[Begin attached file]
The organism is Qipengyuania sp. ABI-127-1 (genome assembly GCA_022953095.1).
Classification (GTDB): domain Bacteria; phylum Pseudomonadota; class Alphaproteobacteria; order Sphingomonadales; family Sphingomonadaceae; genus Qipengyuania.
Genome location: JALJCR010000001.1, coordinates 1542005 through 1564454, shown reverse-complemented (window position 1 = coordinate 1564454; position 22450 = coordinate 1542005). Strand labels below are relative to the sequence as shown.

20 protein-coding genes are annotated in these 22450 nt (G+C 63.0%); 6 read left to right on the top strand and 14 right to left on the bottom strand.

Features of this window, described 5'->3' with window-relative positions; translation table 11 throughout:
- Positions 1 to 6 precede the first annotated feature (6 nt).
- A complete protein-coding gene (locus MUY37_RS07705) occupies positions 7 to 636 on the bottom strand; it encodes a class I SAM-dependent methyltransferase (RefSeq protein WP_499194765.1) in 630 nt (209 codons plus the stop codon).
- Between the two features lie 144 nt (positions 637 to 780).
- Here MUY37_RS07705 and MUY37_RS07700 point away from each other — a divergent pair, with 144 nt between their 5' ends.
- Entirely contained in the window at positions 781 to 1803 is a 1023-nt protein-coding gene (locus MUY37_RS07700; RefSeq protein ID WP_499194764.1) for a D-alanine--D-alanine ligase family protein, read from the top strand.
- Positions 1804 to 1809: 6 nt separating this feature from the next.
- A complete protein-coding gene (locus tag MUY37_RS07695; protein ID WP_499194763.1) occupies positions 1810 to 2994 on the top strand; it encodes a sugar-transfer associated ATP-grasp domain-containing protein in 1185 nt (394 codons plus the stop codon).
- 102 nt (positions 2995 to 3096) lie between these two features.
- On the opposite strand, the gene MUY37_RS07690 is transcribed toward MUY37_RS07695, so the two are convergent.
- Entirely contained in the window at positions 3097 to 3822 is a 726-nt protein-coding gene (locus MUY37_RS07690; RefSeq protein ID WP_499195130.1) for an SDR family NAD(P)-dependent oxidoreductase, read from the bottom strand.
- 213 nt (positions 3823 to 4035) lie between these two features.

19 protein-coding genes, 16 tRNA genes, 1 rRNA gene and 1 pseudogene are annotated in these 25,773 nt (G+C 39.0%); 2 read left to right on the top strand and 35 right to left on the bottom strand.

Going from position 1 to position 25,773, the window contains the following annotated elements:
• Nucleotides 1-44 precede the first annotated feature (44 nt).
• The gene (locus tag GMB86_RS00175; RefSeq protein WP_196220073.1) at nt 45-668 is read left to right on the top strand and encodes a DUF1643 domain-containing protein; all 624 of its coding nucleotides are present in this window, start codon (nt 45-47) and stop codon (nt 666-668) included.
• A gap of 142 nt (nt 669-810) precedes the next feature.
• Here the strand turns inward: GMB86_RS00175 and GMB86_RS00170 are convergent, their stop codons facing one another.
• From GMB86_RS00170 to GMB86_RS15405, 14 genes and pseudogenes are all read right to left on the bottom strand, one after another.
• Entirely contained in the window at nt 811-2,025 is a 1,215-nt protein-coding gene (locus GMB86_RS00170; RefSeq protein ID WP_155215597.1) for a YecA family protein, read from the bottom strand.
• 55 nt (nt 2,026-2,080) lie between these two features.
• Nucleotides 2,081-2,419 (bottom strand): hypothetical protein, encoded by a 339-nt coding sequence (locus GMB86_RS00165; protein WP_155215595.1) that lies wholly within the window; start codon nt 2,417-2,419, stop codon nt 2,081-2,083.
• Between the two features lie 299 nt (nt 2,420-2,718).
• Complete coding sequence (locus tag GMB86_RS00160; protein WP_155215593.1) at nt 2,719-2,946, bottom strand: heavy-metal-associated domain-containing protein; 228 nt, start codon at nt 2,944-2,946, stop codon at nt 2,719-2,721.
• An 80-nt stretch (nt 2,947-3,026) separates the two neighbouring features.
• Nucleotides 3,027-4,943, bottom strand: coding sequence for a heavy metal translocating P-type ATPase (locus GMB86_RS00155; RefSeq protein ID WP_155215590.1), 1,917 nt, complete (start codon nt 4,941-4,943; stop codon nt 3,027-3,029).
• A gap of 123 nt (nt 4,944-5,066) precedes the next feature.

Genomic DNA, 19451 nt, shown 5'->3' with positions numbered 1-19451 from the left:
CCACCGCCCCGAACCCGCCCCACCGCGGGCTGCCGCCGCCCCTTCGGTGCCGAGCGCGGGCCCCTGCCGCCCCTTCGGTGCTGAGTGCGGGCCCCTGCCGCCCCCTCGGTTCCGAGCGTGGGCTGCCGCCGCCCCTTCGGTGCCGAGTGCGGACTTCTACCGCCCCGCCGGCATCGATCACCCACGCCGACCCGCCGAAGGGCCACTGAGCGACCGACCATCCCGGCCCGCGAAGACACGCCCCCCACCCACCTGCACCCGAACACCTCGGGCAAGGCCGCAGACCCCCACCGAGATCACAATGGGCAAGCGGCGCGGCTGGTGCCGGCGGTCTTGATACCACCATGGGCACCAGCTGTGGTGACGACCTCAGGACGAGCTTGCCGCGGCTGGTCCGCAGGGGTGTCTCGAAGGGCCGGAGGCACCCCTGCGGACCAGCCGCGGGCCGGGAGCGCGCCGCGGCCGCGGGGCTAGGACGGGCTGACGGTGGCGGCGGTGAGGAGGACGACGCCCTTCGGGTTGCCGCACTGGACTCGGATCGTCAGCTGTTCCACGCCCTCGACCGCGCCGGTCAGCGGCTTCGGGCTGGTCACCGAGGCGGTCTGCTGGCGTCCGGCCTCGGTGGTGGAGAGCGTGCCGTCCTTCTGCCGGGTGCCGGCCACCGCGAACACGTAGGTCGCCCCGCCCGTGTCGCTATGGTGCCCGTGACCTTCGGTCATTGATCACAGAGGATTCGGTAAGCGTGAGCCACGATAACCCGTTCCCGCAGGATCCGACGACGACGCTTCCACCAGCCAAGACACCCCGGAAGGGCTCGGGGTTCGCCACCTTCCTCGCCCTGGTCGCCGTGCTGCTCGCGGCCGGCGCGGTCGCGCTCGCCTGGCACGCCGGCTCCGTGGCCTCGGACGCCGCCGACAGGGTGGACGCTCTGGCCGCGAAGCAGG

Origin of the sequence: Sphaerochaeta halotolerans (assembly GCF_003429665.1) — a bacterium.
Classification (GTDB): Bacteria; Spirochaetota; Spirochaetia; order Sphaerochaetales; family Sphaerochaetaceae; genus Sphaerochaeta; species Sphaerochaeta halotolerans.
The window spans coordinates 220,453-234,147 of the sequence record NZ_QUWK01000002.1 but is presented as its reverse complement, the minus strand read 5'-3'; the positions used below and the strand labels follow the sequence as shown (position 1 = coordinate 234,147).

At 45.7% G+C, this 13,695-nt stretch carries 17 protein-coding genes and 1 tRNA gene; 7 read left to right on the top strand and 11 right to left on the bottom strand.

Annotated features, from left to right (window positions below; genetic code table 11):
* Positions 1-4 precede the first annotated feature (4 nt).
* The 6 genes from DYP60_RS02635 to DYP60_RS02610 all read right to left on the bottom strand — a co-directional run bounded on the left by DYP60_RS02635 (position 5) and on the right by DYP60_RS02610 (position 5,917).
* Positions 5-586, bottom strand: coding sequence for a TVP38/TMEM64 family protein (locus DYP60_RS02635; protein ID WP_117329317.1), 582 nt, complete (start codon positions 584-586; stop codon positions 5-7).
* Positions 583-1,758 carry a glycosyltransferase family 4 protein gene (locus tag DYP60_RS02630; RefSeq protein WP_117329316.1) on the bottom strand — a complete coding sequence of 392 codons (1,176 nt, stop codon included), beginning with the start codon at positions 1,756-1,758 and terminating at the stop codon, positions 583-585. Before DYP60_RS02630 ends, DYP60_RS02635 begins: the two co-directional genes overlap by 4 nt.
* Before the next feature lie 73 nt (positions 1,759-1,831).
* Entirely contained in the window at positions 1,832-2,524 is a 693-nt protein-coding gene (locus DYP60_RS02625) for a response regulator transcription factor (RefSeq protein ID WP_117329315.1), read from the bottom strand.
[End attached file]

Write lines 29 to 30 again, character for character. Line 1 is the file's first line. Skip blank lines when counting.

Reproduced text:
• An 80-nt stretch (nt 2,947-3,026) separates the two neighbouring features.
• Nucleotides 3,027-4,943, bottom strand: coding sequence for a heavy metal translocating P-type ATPase (locus GMB86_RS00155; RefSeq protein ID WP_155215590.1), 1,917 nt, complete (start codon nt 4,941-4,943; stop codon nt 3,027-3,029).